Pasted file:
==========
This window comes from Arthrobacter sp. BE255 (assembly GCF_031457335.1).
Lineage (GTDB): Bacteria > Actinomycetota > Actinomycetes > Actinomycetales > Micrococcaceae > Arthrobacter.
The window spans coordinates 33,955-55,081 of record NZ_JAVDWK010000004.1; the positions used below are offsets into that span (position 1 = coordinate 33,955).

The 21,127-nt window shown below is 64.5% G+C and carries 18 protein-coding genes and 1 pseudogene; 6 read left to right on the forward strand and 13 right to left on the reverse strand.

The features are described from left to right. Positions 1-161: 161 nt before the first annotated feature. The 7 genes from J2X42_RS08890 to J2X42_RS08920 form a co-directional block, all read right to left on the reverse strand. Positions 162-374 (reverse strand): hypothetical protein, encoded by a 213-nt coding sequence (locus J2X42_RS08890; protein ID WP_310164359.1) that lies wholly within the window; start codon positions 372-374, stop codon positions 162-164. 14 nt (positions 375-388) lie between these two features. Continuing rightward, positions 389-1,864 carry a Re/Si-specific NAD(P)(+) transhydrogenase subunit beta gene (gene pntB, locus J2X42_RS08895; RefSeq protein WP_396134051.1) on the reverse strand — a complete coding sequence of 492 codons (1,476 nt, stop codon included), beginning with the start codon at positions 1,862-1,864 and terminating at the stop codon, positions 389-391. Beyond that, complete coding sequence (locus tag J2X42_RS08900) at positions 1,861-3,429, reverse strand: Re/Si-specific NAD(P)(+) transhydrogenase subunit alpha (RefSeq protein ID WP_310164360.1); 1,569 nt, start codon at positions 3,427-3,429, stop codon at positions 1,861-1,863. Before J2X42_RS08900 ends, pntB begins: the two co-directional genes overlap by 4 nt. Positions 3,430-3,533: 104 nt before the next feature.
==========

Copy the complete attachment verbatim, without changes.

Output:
This window comes from Arthrobacter sp. BE255 (assembly GCF_031457335.1).
Lineage (GTDB): Bacteria > Actinomycetota > Actinomycetes > Actinomycetales > Micrococcaceae > Arthrobacter.
The window spans coordinates 33,955-55,081 of record NZ_JAVDWK010000004.1; the positions used below are offsets into that span (position 1 = coordinate 33,955).

The 21,127-nt window shown below is 64.5% G+C and carries 18 protein-coding genes and 1 pseudogene; 6 read left to right on the forward strand and 13 right to left on the reverse strand.

The features are described from left to right. Positions 1-161: 161 nt before the first annotated feature. The 7 genes from J2X42_RS08890 to J2X42_RS08920 form a co-directional block, all read right to left on the reverse strand. Positions 162-374 (reverse strand): hypothetical protein, encoded by a 213-nt coding sequence (locus J2X42_RS08890; protein ID WP_310164359.1) that lies wholly within the window; start codon positions 372-374, stop codon positions 162-164. 14 nt (positions 375-388) lie between these two features. Continuing rightward, positions 389-1,864 carry a Re/Si-specific NAD(P)(+) transhydrogenase subunit beta gene (gene pntB, locus J2X42_RS08895; RefSeq protein WP_396134051.1) on the reverse strand — a complete coding sequence of 492 codons (1,476 nt, stop codon included), beginning with the start codon at positions 1,862-1,864 and terminating at the stop codon, positions 389-391. Beyond that, complete coding sequence (locus tag J2X42_RS08900) at positions 1,861-3,429, reverse strand: Re/Si-specific NAD(P)(+) transhydrogenase subunit alpha (RefSeq protein ID WP_310164360.1); 1,569 nt, start codon at positions 3,427-3,429, stop codon at positions 1,861-1,863. Before J2X42_RS08900 ends, pntB begins: the two co-directional genes overlap by 4 nt. Positions 3,430-3,533: 104 nt before the next feature.